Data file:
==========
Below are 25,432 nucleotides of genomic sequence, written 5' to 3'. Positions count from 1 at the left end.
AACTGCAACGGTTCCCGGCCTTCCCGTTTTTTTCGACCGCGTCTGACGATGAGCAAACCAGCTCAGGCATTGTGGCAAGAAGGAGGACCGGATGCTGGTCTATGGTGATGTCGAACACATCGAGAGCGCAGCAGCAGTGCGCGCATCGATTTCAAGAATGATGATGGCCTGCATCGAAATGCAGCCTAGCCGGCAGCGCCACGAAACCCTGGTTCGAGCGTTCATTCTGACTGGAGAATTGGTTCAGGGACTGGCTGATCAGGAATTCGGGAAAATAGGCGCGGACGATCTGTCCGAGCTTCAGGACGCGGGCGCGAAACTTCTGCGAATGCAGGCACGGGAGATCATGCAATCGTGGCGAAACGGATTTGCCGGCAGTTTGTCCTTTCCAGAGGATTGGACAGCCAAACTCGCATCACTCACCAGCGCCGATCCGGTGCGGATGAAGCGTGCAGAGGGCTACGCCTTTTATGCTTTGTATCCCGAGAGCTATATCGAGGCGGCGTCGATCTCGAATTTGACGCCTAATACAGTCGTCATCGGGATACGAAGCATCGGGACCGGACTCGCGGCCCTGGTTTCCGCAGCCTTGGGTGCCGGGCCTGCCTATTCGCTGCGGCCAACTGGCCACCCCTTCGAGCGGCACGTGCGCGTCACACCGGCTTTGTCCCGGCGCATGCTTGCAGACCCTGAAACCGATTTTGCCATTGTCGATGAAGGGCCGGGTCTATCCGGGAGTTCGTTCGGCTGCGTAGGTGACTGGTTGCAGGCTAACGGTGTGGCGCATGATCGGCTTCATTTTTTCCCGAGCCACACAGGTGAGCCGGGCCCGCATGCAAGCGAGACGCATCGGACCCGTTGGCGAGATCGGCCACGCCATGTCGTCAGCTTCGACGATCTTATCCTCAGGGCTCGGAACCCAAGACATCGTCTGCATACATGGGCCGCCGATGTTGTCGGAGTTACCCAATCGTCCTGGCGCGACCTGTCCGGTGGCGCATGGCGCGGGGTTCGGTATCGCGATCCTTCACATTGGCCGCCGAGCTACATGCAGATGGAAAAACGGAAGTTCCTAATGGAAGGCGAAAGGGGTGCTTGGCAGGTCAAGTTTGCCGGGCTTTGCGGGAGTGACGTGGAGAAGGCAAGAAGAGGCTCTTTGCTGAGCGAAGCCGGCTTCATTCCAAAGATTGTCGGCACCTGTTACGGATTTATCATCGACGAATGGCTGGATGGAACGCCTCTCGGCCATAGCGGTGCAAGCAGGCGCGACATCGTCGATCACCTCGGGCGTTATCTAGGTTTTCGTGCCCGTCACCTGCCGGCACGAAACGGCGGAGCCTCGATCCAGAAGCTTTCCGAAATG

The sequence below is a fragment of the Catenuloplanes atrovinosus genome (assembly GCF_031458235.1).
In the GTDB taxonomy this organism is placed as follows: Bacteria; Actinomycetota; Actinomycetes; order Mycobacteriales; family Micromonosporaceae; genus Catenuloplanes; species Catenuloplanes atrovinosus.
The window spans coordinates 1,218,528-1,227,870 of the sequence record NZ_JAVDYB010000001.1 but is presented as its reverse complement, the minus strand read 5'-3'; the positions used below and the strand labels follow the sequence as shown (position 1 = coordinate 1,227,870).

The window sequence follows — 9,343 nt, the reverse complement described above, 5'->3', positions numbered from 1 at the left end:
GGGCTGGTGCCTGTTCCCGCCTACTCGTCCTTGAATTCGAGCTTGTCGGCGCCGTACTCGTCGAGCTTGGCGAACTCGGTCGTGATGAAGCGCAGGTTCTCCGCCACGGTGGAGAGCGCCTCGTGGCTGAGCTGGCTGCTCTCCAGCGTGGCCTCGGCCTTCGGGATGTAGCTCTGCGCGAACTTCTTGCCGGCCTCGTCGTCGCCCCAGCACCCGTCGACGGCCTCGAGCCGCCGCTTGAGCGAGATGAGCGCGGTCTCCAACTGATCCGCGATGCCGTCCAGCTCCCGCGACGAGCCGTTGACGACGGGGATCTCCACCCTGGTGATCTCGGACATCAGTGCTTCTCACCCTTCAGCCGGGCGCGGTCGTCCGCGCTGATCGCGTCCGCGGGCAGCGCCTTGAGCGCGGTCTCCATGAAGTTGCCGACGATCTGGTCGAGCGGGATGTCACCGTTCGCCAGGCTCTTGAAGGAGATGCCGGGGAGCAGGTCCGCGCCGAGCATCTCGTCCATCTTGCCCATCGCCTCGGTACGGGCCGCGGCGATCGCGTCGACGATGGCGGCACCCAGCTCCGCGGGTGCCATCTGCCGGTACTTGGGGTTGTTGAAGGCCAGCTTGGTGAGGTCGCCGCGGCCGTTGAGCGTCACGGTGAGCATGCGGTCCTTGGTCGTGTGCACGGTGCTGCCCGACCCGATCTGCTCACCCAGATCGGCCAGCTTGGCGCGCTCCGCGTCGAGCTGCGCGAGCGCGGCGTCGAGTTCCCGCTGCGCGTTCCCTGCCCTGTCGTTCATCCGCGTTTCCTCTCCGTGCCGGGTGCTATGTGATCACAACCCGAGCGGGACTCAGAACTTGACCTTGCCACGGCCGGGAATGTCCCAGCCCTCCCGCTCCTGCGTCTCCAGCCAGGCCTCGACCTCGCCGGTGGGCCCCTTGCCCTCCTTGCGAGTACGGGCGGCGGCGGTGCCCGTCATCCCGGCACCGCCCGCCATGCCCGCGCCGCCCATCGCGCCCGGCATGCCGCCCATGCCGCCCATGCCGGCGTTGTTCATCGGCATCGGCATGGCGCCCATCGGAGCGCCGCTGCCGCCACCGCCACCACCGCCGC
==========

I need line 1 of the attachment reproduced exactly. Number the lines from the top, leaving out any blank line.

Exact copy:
Below are 25,432 nucleotides of genomic sequence, written 5' to 3'. Positions count from 1 at the left end.